A woman who grew up in rural North Otago has been appointed New Zealand’s Deputy High Commissioner to Canada.
Amy Tisdall is off to Ottawa for four years with husband Jeremy and children Harry (5) and Grace (4 months).
The couple started dating when they were pupils at Waitaki Girls’ and Waitaki Boys’, Mrs Tisdall travelling in from a Georgetown farm.
The Oamaru Mail caught up with them when they were staying with Mrs Tisdall’s parents, Kay and Steve Elvidge, before crossing the Pacific. She said it was great to celebrate Harry’s 5th birthday there, with his grandparents and great-grandparents.
Mrs Tisdall is the embodiment of working hard to achieve goals. The quietly-spoken 33-year-old said she had been “lucky” in her career, but also admitted to putting in plenty of toil.
After attending Waitaki Girls’, she earned double honours degrees in law and politics at the University of Otago. She wanted to join the Ministry of Foreign Affairs and Trade (Mfat), which is responsible for New Zealand’s 57 diplomatic bases around the world. They are called high commissions in Commonwealth countries and embassies in other countries.
Mrs Tisdall figured it would be “a longer-term prospect” to be employed by Mfat. However, she was accepted straight after university, despite competition from “lots of very impressive candidates” and the fact she did not speak a foreign language.
Mfat liked what it saw on her CV. Mrs Tisdall had worked as a summer clerk in an internship at law firm Bell Gully in Dunedin, was part of an organisation offering free legal advice, spent time with IHC clients as a “buddy”, and coached netball.
In her nine years with Mfat, Mrs Tisdall has worked in Canberra and Wellington. She has devoted “quite a bit of time” to trade and climate change.
That stood her in good stead for her time in Canada, she said. It and New Zealand had much in common and took very similar positions in the United Nations, championing peacekeeping, trade, and human rights.
Both countries also had indigenous peoples and could exchange information and experiences, Mrs Tisdall said.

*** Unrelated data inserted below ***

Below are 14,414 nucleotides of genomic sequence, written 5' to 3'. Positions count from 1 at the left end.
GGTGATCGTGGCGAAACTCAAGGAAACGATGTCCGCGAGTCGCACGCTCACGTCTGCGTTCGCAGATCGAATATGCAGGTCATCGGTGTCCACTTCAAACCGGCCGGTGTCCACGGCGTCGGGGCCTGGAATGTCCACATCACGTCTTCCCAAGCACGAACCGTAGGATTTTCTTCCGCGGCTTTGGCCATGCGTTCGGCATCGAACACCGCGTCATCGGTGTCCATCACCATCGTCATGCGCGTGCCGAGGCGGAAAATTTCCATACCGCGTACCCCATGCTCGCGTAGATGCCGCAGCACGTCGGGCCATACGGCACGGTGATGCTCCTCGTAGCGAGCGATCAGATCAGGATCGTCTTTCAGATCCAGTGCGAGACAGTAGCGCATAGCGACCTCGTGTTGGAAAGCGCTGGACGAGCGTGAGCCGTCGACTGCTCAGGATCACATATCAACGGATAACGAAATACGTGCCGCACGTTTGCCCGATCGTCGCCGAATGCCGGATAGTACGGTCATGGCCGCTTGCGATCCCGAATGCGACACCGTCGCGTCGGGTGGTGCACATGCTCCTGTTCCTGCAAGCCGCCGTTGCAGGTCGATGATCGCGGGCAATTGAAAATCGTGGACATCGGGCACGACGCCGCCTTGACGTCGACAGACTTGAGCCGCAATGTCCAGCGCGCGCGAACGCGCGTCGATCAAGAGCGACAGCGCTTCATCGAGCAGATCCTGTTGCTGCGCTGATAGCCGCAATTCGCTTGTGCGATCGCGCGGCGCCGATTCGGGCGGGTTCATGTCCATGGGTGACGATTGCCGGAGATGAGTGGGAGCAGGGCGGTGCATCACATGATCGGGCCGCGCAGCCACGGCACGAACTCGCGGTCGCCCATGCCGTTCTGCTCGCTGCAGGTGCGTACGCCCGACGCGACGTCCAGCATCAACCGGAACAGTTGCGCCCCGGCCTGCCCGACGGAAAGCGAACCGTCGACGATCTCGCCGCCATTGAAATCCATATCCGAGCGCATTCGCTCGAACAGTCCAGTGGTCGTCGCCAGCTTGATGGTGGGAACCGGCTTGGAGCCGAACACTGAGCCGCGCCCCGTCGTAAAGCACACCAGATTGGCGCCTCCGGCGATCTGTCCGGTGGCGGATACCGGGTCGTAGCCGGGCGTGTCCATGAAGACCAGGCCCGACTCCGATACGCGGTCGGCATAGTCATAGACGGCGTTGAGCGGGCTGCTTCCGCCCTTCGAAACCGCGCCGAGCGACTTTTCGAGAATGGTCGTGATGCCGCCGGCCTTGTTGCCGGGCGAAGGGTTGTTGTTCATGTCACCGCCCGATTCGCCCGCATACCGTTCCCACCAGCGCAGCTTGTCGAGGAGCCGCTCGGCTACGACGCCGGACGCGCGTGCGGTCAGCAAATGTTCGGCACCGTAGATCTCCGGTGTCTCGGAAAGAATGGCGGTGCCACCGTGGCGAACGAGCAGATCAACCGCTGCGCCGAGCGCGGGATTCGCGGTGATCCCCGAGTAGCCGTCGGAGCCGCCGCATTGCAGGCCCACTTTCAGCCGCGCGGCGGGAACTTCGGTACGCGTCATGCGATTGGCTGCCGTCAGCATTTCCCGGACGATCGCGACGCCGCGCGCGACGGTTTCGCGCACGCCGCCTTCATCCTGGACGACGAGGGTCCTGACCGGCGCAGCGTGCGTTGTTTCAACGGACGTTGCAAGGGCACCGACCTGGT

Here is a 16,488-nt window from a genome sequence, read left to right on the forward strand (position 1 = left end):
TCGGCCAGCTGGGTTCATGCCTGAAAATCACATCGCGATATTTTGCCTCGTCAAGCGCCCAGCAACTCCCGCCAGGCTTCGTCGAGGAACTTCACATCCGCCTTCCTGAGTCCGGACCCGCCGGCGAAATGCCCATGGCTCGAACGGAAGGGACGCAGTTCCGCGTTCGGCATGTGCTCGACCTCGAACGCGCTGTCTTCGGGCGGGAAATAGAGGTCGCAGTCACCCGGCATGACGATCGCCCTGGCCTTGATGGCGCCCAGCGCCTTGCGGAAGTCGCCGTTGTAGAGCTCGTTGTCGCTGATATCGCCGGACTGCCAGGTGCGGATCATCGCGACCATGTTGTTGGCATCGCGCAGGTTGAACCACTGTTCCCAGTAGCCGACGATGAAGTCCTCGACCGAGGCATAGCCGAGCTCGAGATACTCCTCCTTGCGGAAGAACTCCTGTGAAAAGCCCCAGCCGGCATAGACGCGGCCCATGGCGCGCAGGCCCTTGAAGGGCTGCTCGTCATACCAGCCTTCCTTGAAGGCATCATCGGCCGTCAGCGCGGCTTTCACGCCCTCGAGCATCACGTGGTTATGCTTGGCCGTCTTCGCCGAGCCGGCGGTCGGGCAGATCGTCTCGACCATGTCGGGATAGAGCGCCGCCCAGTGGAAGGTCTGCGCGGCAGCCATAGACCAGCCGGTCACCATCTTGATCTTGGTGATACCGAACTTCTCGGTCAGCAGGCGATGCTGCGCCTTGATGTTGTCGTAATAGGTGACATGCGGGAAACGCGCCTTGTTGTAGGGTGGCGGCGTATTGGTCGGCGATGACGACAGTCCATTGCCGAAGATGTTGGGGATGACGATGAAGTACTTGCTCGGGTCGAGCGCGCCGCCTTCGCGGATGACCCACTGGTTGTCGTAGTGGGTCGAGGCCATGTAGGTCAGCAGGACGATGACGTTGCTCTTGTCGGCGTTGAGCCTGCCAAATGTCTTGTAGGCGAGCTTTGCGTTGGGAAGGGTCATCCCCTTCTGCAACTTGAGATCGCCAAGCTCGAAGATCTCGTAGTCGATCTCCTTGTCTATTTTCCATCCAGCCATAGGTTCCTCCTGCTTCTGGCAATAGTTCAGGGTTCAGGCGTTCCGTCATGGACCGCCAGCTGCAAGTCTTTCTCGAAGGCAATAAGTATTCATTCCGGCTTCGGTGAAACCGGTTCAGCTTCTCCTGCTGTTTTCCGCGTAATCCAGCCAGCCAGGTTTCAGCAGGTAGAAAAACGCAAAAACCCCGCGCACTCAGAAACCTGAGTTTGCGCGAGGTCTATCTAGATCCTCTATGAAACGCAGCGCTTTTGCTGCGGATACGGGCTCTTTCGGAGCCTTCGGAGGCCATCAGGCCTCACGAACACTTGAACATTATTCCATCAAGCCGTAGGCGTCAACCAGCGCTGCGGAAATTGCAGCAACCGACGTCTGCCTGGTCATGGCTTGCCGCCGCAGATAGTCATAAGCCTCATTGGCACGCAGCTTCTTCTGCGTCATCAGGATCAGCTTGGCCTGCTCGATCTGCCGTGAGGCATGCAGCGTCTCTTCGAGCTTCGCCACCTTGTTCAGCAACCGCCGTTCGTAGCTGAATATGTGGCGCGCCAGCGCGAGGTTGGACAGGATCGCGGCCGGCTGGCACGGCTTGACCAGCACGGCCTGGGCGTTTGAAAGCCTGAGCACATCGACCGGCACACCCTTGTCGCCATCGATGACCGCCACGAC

All diplomatic work was conducted in English, so her lack of French would not be a problem. However, Harry would become bilingual by attending a French immersion school.
A house is provided for the Tisdalls to live in; they pay a contribution towards its upkeep. It is furnished in a way that would suit most people posted there, and has guest rooms where Mr and Mrs Elvidge will stay when they visit in September.
The Tisdalls will buy their own car and learn to drive on the right-hand side of the road.
Mrs Tisdall’s boss will be career diplomat Daniel Mellsop, who has been New Zealand High Commissioner in Ottawa for two years. Their overall goal is “to make New Zealanders safer and more prosperous”.
Mr Tisdall, a plumber by trade, will stay at home to look after baby Grace for some time. He had been in the workforce in Australia and would seek employment in Canada in the future.
“It’s a huge commitment for families,” Mrs Tisdall said of the Mfat overseas postings.
She took only a short maternity break when Harry was born, returning to work when he was 3-months-old. She has been home with Grace since she was born and will resume work with the Ottawa position.
Mfat offered flexible working hours, “but you still have to worked damned hard”, she said.
“It’s easier because I enjoy what I do.”
Mrs Tisdall will travel back to New Zealand for Mfat consultation twice during her Ottawa term.
Neither she nor her husband had been to Canada before, although her parents had – including in 2015 for Mr Elvidge’s 60th birthday. Mrs Elvidge’s brother, John McLeod, lives in Washington state, not far from the Canadian the border.
They said they were proud of their daughter’s accomplishments.
Mrs Tisdall has been invited back to Waitaki Girls’ High School to speak to pupils about setting and reaching goals. She advised them to keep their options and eyes open.
“I never knew about Mfat. There’s a huge world out there.
“Think about what interests you, and how to get it.”
Those who become Mfat staff can choose which postings to apply for. Mrs Tisdall chose the Canberra position, the climate change portfolio, and Canada.
She was “very likely to be back in Wellington” after the four years. She and her husband were keeping their house there while they were away.
Meeting heads of state was part of the job, Mrs Tisdall said. She has been on maternity leave since the change of government, so has not yet met Jacinda Ardern.
Harry was teething when he met then Prime Minister Sir John Key, and was putting everything in his mouth. He grabbled Sir John’s nose as if to do just that with it, Mrs Tisdall said. Sir John said he should take Harry on the campaign trail with him.